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JPMorgan Chase makes quantum leap

Source: Quantinium

In a new paper in Science Advances on May 29, researchers at JPMorgan Chase, the U.S. Department of Energy’s (DOE) Argonne National Laboratory and Quantinuum have demonstrated clear evidence of a quantum algorithmic speedup for the quantum approximate optimization algorithm (QAOA).

This algorithm has been studied extensively and has been implemented on many quantum computers. It has potential applications in fields such as logistics, telecommunications, financial modeling, and materials science.

“This work is a significant step towards reaching quantum advantage, laying the foundation for future impact in production,” says Marco Pistoia, Head of Global Technology Applied Research at JPMorgan Chase.

The team examined whether a quantum algorithm with low implementation costs could provide a quantum speedup over the best-known classical methods. QAOA was applied to the Low Autocorrelation Binary Sequences (LABS) problem, which has significance in understanding the behavior of physical systems, signal processing and cryptography. The study showed that if the algorithm was asked to tackle increasingly larger problems, the time it would take to solve them would grow at a slower rate than that of a classical solver.

To explore the quantum algorithm’s performance in an ideal noiseless setting, JPMorgan Chase and Argonne jointly developed a simulator to evaluate the algorithm’s performance at scale. It was built on the Polaris supercomputer, accessed through the Argonne Leadership Computing Facility (ALCF), a DOE Office of Science user facility. The ALCF is supported by DOE’s Advanced Scientific Computing Research program.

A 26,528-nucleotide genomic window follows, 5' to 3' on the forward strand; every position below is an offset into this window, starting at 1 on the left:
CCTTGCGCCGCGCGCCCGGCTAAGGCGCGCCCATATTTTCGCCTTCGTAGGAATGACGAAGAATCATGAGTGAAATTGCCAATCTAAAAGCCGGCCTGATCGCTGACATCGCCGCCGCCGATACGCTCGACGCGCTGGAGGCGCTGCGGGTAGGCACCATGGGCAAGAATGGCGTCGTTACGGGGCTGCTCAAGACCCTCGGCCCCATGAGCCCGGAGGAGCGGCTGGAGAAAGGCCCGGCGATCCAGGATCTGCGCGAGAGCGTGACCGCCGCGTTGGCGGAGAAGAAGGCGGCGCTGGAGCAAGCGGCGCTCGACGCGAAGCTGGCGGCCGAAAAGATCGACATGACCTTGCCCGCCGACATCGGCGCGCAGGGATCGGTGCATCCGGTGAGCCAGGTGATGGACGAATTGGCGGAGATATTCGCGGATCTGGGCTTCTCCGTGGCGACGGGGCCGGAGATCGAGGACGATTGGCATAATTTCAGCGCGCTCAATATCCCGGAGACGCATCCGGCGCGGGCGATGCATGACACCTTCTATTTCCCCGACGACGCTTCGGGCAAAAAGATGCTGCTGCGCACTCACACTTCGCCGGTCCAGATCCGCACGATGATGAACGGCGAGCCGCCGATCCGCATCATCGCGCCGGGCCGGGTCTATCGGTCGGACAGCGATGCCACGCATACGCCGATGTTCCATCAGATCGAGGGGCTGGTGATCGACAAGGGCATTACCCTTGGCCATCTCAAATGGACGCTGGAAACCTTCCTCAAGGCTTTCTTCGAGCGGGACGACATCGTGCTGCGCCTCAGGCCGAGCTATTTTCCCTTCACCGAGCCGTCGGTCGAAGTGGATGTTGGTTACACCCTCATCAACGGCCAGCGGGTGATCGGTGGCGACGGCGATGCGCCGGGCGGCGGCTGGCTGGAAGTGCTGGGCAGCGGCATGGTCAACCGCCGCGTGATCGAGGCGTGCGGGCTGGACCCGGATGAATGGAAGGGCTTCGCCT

“The large-scale quantum circuit simulations efficiently utilized the DOE petascale supercomputer Polaris located at the ALCF. These results show how high-performance computing can complement and advance the field of quantum information science,” says Yuri Alexeev, a computational scientist at Argonne.

To take the first step toward practical realization of the speedup in the algorithm, the researchers demonstrated a small-scale implementation on Quantinuum’s System Model H1 and H2 trapped-ion quantum computers. Using algorithm-specific error detection, the team reduced the impact of errors on algorithmic performance by up to 65%.

“Our long-standing partnership with JPMorgan Chase led to this meaningful and noteworthy three-way research experiment that also brought in Argonne National Lab. The results could not have been achieved without the unprecedented and world leading quality of our H-Series Quantum Computer, which provides a flexible device for executing error-correcting and error-detecting experiments on top of gate fidelities that are years ahead of other quantum computers,” says Ilyas Khan, Founder and Chief Product Officer of Quantinuum.

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